This biopic gallops through the career of groundbreaking gangsta rappers N.W.A, working its way through a checklist of the major events. There isn't much of a plot otherwise, which can be bewildering for anyone who doesn't know all of the people portrayed on-screen. But the acting and filmmaking is confident, which makes the movie feel strikingly relevant.
It opens in late-1980s South Central Los Angeles, a time when rap was dismissed as a little more than a violent chant. But artist Eazy-E (Jason Mitchell) launches Ruthless Records with his manager Jerry Hiller (Paul Giamatti) as a way to promote the music he makes with his friends Ice Cube (O'Shea Jackson Jr.), Dr. Dre (Corey Hawkins), DJ Yella (Neil Brown Jr.) and MC Ren (Aldis Hodge). Working together as N.W.A, their album Straight Outta Compton strikes a nerve, selling millions even though its controversial lyrics make it impossible to play on the radio. As money starts rolling in, problems develop in the group. Cube is annoyed that Jerry isn't paying him a fair share of the royalties, so he goes solo. And later Dre also leaves to start his own label, Death Row, with hothead friend Suge Knight (R. Marcos Taylor).
The movie is structured as a series of set-pieces, usually drawing on the musician's camaraderie, which turns into rivalry, sparking tensions and some sort of verbal or musical battle, which escalates into physical violence. These are alpha-males who don't like being told what to do, so they struggle to trust each other. Their clashes begin to feel somewhat repetitive, but the actors are excellent.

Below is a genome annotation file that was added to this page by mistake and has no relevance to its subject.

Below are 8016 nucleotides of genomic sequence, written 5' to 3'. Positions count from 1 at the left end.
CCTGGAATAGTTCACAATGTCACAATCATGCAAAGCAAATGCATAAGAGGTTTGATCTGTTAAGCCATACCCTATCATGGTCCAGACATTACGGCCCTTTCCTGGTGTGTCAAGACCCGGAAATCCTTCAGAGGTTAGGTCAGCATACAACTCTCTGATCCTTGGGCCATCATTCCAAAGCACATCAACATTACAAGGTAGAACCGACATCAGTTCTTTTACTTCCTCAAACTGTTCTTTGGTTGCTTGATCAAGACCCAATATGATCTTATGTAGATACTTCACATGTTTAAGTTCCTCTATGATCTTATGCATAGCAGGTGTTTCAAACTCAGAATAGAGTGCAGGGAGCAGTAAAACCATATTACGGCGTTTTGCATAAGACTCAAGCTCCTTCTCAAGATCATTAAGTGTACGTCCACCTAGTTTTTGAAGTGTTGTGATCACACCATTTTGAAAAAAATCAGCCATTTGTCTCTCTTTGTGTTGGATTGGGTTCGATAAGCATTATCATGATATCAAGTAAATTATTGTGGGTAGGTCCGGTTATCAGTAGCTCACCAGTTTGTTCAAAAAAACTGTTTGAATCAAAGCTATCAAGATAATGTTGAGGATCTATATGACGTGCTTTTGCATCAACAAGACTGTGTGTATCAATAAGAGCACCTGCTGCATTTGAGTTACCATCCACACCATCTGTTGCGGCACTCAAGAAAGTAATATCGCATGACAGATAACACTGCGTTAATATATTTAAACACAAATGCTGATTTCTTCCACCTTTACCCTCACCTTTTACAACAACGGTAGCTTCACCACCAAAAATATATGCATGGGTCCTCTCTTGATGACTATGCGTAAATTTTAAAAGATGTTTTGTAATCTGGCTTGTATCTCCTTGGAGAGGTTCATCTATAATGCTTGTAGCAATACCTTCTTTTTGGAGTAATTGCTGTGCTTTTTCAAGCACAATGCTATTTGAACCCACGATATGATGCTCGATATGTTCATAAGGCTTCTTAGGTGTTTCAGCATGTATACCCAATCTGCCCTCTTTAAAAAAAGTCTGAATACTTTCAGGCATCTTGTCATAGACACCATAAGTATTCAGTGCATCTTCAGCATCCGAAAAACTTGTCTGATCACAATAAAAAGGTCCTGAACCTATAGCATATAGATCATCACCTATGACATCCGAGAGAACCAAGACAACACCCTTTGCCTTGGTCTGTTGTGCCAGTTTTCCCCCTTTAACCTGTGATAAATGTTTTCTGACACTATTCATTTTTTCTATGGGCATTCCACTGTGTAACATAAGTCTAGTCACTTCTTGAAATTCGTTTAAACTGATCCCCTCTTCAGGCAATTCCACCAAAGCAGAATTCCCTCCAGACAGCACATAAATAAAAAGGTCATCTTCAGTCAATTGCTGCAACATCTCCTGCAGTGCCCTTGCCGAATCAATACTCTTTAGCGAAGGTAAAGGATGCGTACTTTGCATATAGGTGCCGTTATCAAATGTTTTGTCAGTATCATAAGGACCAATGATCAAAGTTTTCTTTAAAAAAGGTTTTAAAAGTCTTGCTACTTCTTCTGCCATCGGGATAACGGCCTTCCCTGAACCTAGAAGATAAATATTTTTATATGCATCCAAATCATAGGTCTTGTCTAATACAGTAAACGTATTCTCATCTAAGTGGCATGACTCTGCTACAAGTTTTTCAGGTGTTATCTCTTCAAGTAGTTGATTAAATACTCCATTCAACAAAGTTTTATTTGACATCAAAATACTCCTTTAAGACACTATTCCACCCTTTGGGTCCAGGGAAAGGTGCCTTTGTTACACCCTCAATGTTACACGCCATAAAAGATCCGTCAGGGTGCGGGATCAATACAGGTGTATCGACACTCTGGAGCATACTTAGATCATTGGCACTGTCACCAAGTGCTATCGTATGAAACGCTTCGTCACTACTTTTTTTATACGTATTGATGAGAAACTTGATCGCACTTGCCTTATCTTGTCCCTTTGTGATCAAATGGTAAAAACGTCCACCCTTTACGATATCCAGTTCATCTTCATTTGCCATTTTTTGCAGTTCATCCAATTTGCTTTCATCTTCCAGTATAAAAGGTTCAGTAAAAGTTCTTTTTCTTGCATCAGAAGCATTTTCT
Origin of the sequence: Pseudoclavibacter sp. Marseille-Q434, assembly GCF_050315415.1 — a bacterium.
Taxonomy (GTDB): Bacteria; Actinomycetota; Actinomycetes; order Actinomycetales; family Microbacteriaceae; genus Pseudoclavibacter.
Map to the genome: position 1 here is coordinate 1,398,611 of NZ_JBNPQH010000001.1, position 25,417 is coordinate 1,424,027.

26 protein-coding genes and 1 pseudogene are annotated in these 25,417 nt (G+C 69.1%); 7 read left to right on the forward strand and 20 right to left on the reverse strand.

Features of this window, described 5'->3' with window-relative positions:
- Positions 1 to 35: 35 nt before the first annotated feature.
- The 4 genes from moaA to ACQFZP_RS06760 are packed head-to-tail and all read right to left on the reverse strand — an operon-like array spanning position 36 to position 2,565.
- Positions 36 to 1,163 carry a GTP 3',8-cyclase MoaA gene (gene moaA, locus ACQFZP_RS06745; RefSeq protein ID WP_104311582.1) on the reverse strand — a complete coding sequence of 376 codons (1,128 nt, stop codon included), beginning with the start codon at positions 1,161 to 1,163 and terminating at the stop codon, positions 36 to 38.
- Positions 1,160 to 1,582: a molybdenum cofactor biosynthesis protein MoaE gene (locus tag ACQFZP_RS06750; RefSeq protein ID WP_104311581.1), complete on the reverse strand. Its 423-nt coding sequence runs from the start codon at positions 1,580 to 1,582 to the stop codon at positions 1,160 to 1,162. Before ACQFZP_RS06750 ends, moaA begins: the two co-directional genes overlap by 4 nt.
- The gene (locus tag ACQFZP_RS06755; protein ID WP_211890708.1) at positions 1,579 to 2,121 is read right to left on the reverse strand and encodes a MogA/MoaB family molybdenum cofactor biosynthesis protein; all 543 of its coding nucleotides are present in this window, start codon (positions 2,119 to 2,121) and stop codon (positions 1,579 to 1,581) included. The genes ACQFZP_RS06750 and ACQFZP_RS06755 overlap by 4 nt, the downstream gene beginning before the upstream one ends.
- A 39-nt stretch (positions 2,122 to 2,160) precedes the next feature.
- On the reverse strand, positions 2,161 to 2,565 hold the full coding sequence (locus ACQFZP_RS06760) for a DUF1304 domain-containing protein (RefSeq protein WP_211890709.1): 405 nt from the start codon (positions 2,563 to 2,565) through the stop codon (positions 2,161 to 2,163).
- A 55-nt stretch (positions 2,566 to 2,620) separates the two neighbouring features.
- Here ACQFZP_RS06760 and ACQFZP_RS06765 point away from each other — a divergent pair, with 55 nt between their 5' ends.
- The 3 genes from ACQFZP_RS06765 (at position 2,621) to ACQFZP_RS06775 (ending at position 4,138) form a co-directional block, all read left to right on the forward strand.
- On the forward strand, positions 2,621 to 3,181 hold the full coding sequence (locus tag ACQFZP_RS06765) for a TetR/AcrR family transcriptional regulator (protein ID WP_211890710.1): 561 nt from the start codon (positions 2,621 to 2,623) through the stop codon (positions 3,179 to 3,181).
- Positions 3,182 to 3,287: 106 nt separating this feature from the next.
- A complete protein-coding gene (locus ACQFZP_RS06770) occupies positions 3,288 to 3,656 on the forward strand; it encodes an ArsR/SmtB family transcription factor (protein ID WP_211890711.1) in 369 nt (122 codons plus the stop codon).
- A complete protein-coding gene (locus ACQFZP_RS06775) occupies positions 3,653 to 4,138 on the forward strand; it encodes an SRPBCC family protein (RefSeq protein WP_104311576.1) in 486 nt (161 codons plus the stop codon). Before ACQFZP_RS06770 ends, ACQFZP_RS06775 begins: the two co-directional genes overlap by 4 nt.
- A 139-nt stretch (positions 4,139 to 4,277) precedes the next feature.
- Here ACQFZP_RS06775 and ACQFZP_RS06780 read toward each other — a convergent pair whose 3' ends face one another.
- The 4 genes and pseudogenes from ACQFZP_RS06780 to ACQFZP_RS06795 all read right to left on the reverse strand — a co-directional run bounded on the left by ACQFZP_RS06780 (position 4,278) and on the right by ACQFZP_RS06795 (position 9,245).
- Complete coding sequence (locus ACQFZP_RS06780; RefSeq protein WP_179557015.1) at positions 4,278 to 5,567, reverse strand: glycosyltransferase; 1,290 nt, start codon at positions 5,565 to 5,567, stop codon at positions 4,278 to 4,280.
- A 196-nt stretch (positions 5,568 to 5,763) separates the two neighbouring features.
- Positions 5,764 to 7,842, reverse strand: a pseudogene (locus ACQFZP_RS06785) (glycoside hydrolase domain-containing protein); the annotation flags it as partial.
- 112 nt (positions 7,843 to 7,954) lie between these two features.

Continue reading: Straight Outta Compton Review
Sean (Mark Webber) returns to his scruffy SoCal home after a year of college to find that his two no-good friends, macho foulmouthed Jason (Riley Smith) and nerdy filmmaker-wannabe Chris (Paul Dano), are right where he left them, hung over, stoned, and bored. Looking for something to do on a hot useless morning, the three drive over to the basketball courts to see about a pickup game. No sooner is the ball bouncing, however, than Jason is shot squarely in the chest by a young black boy and dies on the spot. We catch only a glimpse of the crime since we are sharing the point of view of Chris, who is flirting nearby with two skanky teenage girls who are willing to make out for his videocam.
Continue reading: Weapons Review
Mistaken identities pull Levy's character Andy into the plot - he's a kindly Wisconsin dentist traveling to Detroit to speak at an industry conference. Because he's standing at a particular diner counter holding a USA Today, a team of arms dealers led by a tanned Euro (Luke Goss) mistakes Andy for a potential weapons buyer. Now Special Agent Derrick Vann (Jackson) needs Andy's cooperation to seal the deal and retrieve millions of dollars of stolen guns.
Continue reading: The Man Review